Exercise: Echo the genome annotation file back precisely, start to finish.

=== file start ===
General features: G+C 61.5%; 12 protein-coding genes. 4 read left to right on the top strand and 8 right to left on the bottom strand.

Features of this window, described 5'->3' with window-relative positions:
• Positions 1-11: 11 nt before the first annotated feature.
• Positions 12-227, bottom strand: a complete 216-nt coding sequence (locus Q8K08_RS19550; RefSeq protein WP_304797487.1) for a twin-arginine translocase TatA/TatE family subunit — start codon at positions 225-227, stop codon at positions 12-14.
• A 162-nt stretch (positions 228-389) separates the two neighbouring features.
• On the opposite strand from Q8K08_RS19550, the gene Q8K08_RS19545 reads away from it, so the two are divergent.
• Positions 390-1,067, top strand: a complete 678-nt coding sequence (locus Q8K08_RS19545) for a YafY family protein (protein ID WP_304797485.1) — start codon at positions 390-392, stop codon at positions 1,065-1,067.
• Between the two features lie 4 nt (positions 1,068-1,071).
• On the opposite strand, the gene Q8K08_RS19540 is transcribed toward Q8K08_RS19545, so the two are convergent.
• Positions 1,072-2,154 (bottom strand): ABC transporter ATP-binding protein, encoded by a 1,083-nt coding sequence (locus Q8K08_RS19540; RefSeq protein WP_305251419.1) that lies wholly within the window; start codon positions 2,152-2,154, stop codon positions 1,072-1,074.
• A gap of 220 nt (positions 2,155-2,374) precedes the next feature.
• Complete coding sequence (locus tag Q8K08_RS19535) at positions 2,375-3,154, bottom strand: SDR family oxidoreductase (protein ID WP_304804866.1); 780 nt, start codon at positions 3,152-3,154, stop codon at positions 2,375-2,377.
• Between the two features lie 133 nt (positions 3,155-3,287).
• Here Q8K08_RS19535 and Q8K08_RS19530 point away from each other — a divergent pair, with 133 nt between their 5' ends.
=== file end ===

General features: G+C 61.5%; 12 protein-coding genes. 4 read left to right on the top strand and 8 right to left on the bottom strand.

Features of this window, described 5'->3' with window-relative positions:
• Positions 1-11: 11 nt before the first annotated feature.
• Positions 12-227, bottom strand: a complete 216-nt coding sequence (locus Q8K08_RS19550; RefSeq protein WP_304797487.1) for a twin-arginine translocase TatA/TatE family subunit — start codon at positions 225-227, stop codon at positions 12-14.
• A 162-nt stretch (positions 228-389) separates the two neighbouring features.
• On the opposite strand from Q8K08_RS19550, the gene Q8K08_RS19545 reads away from it, so the two are divergent.
• Positions 390-1,067, top strand: a complete 678-nt coding sequence (locus Q8K08_RS19545) for a YafY family protein (protein ID WP_304797485.1) — start codon at positions 390-392, stop codon at positions 1,065-1,067.
• Between the two features lie 4 nt (positions 1,068-1,071).
• On the opposite strand, the gene Q8K08_RS19540 is transcribed toward Q8K08_RS19545, so the two are convergent.
• Positions 1,072-2,154 (bottom strand): ABC transporter ATP-binding protein, encoded by a 1,083-nt coding sequence (locus Q8K08_RS19540; RefSeq protein WP_305251419.1) that lies wholly within the window; start codon positions 2,152-2,154, stop codon positions 1,072-1,074.
• A gap of 220 nt (positions 2,155-2,374) precedes the next feature.
• Complete coding sequence (locus tag Q8K08_RS19535) at positions 2,375-3,154, bottom strand: SDR family oxidoreductase (protein ID WP_304804866.1); 780 nt, start codon at positions 3,152-3,154, stop codon at positions 2,375-2,377.
• Between the two features lie 133 nt (positions 3,155-3,287).
• Here Q8K08_RS19535 and Q8K08_RS19530 point away from each other — a divergent pair, with 133 nt between their 5' ends.